In order to fall within the current Legal Aid, Sentencing and Punishment of Offenders Act (‘LASPOA’) rules, is it necessary to not only commence the After the Event (‘ATE’) insurance policy prior to 1st April 2013 (or the date which is ultimately decided for implementation of LASPOA) but also for proceedings to have actually started? The question arises because of the precise wording of s.46(3) of LASPOA:

46: Recovery of insurance premiums by way of costs

(1) In the Courts and Legal Services Act 1990, after section 58B insert –

“58C Recovery of insurance premiums by way of costs:

(1) A costs order made in favour of a party to proceedings who has taken out a costs insurance policy may not include provision for requiring the payment of an amount in respect of all or part of the premium of the policy…

(2) …

(3) The amendments made by this section do not apply in relation to a costs order made in favour of a party to proceedings who took out a costs insurance policy in relation to the proceedings before the day on which this section comes into force.

This setion refers to proceedings at two points so does that suggest proceedings must have commenced in order to recover the ATE insurance premium?

I take the view (and the vast majority of people I speak to form the same view) that the intention of Parliament is for recoverability to remain in place for parties who take out the insurance in relation to contemplated proceedings as well as commenced proceedings. The alternative interpretation of the reference to proceedings, requiring proceedings to have been issued or even served prior to the deadline in April, would create manifest unfairness.

Moreover, I am comforted by s.46(1) (5) of LASPOA which, in my view, clarifies the position by defining ‘proceedings’ as including ‘whether commenced or contemplated’.

However, unless clarity is provided by the Government, liability insurers will no doubt be keen to exploit any ambiguity after the deadline for implementation. Surely for the small amount of time and energy it would take to clearly state the position, it is worth the Government doing so to prevent the inevitable costs war which will follow.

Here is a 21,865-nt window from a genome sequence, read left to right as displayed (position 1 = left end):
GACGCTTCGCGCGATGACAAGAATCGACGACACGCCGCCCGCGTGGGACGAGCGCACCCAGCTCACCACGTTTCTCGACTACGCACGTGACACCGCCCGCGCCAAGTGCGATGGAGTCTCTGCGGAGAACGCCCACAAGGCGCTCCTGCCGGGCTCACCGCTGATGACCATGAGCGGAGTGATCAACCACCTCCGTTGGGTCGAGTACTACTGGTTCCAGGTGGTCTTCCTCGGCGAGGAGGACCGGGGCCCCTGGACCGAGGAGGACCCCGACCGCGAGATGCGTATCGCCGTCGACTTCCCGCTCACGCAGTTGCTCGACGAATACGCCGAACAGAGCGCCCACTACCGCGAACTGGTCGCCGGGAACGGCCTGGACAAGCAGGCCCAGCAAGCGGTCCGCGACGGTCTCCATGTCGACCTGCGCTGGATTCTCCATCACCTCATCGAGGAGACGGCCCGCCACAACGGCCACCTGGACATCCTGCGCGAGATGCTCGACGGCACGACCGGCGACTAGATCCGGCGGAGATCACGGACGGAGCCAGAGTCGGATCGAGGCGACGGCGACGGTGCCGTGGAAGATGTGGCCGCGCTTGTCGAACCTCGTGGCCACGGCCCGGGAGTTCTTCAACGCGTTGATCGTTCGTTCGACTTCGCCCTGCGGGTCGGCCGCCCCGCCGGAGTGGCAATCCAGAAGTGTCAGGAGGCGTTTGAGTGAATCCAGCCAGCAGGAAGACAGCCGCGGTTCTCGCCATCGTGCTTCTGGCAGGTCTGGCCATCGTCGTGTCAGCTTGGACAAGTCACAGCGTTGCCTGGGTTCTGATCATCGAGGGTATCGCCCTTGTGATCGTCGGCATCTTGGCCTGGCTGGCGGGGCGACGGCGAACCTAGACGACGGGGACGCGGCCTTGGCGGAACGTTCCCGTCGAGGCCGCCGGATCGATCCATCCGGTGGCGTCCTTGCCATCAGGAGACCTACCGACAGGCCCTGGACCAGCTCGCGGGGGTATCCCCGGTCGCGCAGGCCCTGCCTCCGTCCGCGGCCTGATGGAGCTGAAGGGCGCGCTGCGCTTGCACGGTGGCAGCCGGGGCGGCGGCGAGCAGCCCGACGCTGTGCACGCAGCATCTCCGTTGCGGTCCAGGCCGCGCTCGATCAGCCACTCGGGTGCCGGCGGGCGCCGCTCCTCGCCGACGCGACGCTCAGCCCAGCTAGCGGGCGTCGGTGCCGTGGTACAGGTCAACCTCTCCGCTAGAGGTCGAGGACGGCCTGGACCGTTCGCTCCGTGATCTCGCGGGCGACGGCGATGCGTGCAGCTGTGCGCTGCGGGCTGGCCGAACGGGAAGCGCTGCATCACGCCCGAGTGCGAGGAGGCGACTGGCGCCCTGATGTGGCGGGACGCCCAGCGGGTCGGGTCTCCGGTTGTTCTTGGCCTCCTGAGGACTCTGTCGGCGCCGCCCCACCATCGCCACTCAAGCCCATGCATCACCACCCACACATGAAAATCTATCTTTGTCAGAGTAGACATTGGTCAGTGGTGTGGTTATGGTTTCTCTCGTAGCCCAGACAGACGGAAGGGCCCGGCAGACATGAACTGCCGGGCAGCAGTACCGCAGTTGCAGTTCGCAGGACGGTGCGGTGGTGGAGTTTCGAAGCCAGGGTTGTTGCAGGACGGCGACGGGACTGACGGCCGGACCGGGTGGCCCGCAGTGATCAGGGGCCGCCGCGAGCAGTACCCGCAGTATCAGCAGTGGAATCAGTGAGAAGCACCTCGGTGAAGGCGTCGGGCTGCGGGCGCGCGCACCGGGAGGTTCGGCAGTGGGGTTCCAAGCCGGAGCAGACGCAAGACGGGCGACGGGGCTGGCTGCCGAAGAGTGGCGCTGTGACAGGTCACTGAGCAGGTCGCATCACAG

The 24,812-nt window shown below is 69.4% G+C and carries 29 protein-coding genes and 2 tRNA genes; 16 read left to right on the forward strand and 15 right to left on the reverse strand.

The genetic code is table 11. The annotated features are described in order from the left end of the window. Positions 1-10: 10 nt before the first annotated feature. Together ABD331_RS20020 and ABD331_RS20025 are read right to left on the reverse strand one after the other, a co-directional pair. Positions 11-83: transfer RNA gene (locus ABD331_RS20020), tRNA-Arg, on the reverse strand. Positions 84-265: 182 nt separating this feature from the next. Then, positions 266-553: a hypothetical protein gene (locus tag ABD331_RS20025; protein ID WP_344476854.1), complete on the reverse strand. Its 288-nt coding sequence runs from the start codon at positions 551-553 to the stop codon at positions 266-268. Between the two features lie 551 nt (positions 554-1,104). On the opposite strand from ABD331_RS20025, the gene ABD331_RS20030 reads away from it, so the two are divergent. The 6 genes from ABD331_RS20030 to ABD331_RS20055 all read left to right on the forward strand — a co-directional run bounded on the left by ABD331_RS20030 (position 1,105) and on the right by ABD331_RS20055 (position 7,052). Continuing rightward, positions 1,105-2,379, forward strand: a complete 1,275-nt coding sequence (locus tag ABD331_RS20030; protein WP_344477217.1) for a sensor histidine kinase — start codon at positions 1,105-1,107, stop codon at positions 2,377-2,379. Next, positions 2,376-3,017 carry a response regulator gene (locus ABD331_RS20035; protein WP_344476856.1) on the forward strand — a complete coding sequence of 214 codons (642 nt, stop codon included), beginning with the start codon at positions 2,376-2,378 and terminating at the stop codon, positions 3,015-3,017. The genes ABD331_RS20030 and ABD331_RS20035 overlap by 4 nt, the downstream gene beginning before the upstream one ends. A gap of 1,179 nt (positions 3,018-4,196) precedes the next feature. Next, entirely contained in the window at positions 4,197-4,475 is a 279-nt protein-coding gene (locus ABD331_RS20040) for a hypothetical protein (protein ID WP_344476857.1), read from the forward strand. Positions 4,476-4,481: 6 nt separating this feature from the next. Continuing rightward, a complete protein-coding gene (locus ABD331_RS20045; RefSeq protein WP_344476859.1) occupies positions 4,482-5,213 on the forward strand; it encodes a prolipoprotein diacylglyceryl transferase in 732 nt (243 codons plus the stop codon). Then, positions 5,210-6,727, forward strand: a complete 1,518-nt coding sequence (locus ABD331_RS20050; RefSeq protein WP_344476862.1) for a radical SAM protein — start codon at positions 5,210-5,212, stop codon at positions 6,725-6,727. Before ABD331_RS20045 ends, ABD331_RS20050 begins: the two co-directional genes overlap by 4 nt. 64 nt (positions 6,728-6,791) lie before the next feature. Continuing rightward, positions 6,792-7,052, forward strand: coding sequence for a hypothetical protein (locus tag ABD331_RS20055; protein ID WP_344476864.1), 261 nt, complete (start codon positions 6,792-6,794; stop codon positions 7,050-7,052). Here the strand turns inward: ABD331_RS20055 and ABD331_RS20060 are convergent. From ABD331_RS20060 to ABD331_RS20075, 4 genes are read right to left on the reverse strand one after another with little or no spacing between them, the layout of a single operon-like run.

Of course, if they do say that recoverability is limited to cases that have issued proceedings in time (which I sincerely hope they don’t), there will be a massive surge of claims being issued. Moreover, if such an announcement is made and solicitors don’t issue proceedings (choosing instead to conduct the litigation at a traditional pace rather than rush to Court), could they be criticised by their clients for failing to act in their best interests?

Liability insurers may relish the idea of the alternative interpretation but cases that have been issued attract higher premiums so defendants may end up paying more ATE premium in aggregate anyway.

The simple answer must be for the Government to announce clearly that all claimants contemplating litigation can purchase recoverable ATE insurance premiums until enactment. I accept this could lead to a tail of recoverable premiums that may last until 2017 but the alternative would produce too much injustice and too many unnecessary consequences.

Liability insurers won the war over Jackson, let us clear the battlefield in peace and move on.